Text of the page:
2022 Cargo Review: Demolition
Tankers dominated the demolition market this year, accounting for approximately 43% of all cargo vessels scrapped.
In comparison, the number of Bulkers scrapped was low, with 48 vessels accounting for 38% of the scrapped fleet, LPG vessels scrapped totalled 11% while the number of Container vessels sold for demolition accounted for only 7%, and LNG just 1%.
Despite the trend toward Tanker demolition, the number of Tankers scrapped has actually decreased YoY by 55%, from 123 in 2021 to 55 in 2022. A depressed freight market in 2021 led to swathes of older tonnage being sent to the scrapyard, but 2022 was a tale of two halves. As weak earnings continued in the first half of 2022, more than two thirds of scrapping activity occurred during this period. However, by the second half of 2022, not only were freight rates finally moving in a positive trajectory, but demand had surged for older tonnage due to the rise of ‘dark fleet’ trades, where older tonnage continued to trade sanctioned Russian cargoes. This meant that Tankers that would have otherwise been sent for scrap, provided a cost effective way to enter this sector and capitalise on the increased earnings.
Bulker demolition sales were down by c.16% YoY from 57 vessels in 2021 to 48 in 2022, although rates had tapered off from the unprecedented highs seen in 2021. Levels remained firm for most of the year and hopes of a resurgence kept many Bulkers out of the scrapyard.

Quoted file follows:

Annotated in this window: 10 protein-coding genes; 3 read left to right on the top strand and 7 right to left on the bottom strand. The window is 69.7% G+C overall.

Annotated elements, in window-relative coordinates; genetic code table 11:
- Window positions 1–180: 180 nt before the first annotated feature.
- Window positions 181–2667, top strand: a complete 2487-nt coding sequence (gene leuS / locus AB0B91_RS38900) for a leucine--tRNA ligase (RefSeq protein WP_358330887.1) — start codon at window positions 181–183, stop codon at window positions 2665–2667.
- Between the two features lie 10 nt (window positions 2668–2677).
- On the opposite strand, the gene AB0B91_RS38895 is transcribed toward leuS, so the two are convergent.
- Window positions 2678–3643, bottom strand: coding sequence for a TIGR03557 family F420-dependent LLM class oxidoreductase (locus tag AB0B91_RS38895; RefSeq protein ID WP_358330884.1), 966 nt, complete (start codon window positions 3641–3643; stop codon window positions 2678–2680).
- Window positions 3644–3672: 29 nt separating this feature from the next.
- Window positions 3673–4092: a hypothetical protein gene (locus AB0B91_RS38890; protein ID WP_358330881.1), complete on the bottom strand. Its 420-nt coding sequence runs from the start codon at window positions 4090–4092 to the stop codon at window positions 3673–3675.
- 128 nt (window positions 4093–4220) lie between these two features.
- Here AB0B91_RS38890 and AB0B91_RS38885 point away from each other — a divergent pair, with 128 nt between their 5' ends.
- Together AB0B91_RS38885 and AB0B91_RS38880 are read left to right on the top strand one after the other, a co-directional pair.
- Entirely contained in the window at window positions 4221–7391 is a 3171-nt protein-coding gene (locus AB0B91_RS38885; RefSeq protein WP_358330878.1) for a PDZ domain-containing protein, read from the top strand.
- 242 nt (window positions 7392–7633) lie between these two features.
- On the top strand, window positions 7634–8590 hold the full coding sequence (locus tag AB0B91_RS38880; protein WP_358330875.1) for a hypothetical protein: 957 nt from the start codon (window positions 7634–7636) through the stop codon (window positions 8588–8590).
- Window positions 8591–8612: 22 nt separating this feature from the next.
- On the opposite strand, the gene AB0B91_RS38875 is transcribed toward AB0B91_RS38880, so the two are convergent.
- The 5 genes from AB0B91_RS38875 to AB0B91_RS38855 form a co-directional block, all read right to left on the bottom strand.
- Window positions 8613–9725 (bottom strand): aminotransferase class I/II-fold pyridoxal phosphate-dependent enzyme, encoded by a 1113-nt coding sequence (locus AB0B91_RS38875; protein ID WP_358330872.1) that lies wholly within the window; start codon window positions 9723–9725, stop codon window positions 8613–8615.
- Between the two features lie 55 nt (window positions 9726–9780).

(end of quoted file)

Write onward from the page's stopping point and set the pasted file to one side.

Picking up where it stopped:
Unsurprisingly, historically high Container earnings kept scrapping numbers very low for this vessel type with just 9 Containerships demolished, down by c.31% from 2021.
In 2022, it was Bangladeshi breaking yards that worked the hardest, demolishing 54 ships, accounting for approximately 42% of vessels sold for recycling. India was close behind, accounting for approximately 30% of scrapping activity, with 38 vessels sent for demolition, followed by Pakistan, which received only 19 vessels for demolition, accounting for 15% of scrapped vessels. Turkiye ranked fourth at 2% of the total vessels recycled, accounting for 2 vessels. The remaining 11% were removed in China, South Korea, Denmark, and the US.
Scrap Price and Demolition Buyers
Scrap prices on the Indian subcontinent have been extremely high but volatile this year. The subcontinent scrap price, when averaged across Bulkers, Tankers, and Containers, has reached levels not seen since 2008. The average scrap price has increased YoY by c.13.5% from 556 USD/LDT in 2021 to 631 USD/LDT in 2022. Prices fluctuated throughout the year with the peak in Q2 of 2022 at 713 USD/LDT. But by the end of the year, prices had fallen by c.21% to 560 USD/LDT.